As was the case previously, there are two significant cons to using the service:
So why am I giving it another chance?
Data portability is a good reason. If you’ve never used Disqus on your WordPress blog it actually doesn’t touch your original comment database, just makes a duplicate copy. The great thing about this is that I can dump Disqus at any time and instantly be back to business as usual. The not so great thing is that my upwards of 1,000 comments are still in the process of syncing — for example, the commenter called “Andrew” that you’ll see in older posts is actually me; Disqus is still in the process of figuring that out.
Disqus also provides an extra layer of spam filtering. Akismet is very, very good but still lets the occasional junk comment through. I have enough faith in Disqus that I’ve actually turned comment moderation off, at least for a trial run. I also comment on other blogs around the web (it’s true!) and know the validation that comes with seeing your comment go live immediately after you hit the return key. Disqus gives you the ability to edit your comment after the fact, and to broadcast your comment to Facebook or Twitter if you’ve an account on either.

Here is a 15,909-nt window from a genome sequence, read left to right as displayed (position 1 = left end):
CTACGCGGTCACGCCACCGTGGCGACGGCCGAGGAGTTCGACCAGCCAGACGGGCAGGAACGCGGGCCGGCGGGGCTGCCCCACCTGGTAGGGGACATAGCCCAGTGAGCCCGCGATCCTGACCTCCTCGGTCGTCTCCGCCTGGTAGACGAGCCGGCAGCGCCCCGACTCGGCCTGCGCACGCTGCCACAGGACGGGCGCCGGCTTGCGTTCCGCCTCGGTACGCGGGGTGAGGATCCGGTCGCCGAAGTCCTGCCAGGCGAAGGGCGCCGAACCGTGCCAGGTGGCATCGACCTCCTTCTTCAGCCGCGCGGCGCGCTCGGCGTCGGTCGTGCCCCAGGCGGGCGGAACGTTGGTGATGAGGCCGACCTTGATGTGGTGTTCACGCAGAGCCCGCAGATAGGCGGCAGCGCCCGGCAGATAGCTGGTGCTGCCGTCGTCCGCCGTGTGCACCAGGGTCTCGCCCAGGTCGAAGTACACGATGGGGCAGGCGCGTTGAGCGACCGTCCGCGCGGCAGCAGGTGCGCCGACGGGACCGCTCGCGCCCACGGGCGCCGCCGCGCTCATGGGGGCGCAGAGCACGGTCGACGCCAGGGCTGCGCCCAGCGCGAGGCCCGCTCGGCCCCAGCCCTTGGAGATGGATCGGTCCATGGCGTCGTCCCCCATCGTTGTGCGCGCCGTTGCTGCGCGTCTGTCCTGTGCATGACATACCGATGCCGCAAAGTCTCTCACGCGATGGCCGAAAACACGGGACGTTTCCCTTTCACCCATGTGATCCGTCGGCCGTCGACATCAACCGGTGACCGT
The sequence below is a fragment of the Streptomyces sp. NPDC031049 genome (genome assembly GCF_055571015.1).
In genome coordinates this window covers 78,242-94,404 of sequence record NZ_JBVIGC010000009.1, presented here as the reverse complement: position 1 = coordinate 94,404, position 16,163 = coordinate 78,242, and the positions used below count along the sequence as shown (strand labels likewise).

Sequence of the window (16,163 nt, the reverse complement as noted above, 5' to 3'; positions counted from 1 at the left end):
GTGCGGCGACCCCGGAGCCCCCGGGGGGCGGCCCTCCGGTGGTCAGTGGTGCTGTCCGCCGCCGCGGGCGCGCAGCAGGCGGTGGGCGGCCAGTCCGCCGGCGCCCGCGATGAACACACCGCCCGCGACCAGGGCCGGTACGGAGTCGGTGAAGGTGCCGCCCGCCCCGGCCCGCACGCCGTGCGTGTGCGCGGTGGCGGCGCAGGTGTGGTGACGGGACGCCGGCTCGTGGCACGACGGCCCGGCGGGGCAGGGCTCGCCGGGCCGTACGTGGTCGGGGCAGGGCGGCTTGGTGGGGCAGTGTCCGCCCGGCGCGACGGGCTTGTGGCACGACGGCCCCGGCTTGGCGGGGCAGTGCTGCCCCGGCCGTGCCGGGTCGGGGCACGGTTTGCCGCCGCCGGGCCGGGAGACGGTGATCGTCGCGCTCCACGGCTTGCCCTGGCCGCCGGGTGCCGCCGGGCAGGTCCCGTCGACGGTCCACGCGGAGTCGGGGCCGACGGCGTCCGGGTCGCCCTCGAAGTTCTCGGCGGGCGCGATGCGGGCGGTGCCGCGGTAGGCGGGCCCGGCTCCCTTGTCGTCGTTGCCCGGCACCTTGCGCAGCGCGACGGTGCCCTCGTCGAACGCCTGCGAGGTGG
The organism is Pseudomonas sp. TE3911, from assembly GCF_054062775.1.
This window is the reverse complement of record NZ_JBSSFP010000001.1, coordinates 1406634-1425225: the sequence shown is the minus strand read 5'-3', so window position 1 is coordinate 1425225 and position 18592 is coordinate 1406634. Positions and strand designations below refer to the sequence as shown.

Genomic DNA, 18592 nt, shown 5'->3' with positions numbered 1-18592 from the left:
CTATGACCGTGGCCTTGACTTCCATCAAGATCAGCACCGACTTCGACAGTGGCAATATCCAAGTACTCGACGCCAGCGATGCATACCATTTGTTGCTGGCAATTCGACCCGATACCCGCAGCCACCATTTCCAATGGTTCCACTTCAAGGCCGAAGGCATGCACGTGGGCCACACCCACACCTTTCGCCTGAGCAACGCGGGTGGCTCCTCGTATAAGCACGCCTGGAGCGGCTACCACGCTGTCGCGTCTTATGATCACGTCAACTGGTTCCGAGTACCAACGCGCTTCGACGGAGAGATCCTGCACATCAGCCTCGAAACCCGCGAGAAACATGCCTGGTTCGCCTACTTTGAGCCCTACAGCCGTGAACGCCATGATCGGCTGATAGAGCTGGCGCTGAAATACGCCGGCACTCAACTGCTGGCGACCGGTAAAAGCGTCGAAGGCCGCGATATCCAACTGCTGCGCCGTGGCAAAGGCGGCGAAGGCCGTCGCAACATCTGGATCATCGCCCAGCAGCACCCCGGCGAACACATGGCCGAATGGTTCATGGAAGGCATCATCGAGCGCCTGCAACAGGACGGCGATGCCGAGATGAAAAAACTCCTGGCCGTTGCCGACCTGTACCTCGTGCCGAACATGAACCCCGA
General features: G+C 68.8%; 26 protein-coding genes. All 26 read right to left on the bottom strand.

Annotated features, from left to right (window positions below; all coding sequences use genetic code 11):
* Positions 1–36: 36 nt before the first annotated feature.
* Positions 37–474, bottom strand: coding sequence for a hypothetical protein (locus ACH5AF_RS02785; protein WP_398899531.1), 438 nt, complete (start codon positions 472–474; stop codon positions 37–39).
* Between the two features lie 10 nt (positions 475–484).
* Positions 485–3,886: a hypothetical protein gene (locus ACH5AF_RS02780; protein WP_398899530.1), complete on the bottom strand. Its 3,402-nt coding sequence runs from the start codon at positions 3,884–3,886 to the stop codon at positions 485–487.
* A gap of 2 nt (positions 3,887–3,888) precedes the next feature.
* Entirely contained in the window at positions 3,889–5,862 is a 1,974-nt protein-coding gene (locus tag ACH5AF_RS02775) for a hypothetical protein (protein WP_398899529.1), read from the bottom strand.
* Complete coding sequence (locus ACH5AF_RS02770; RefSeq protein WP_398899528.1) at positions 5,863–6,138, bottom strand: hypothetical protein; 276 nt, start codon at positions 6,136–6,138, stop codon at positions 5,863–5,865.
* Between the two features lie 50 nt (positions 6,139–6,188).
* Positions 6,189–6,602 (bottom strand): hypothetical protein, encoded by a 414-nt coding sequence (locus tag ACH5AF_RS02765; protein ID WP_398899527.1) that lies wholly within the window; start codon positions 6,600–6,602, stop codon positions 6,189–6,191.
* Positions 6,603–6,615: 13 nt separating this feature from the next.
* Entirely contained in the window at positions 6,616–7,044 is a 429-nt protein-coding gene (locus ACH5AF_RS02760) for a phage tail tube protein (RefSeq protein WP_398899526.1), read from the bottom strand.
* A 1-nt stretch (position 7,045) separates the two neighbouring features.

And for the flamebait and such makes its way through I’ll at least be able to spot it while on the run with Disqus’ mobile interface.
But the biggest reason I’m giving Disqus another shot is because I’m coming to realize that it is, in fact, a social network of sorts. More and more of the blogs I regularly read use it, and having it installed here means that you can easily track my comments left on those sites. This is why I’ve replaced the “recent comments” sidebar item with a Disqus widget showing the top commenters here who are members. Doing so also makes room to feature the latest from this site’s Twitter account, which I’ve wanted to do for a while now.
Barring some unforeseen disaster I’m going to give Disqus a full week to prove its worth. If you’ve any thoughts or issues with it please let me know. You know what to do!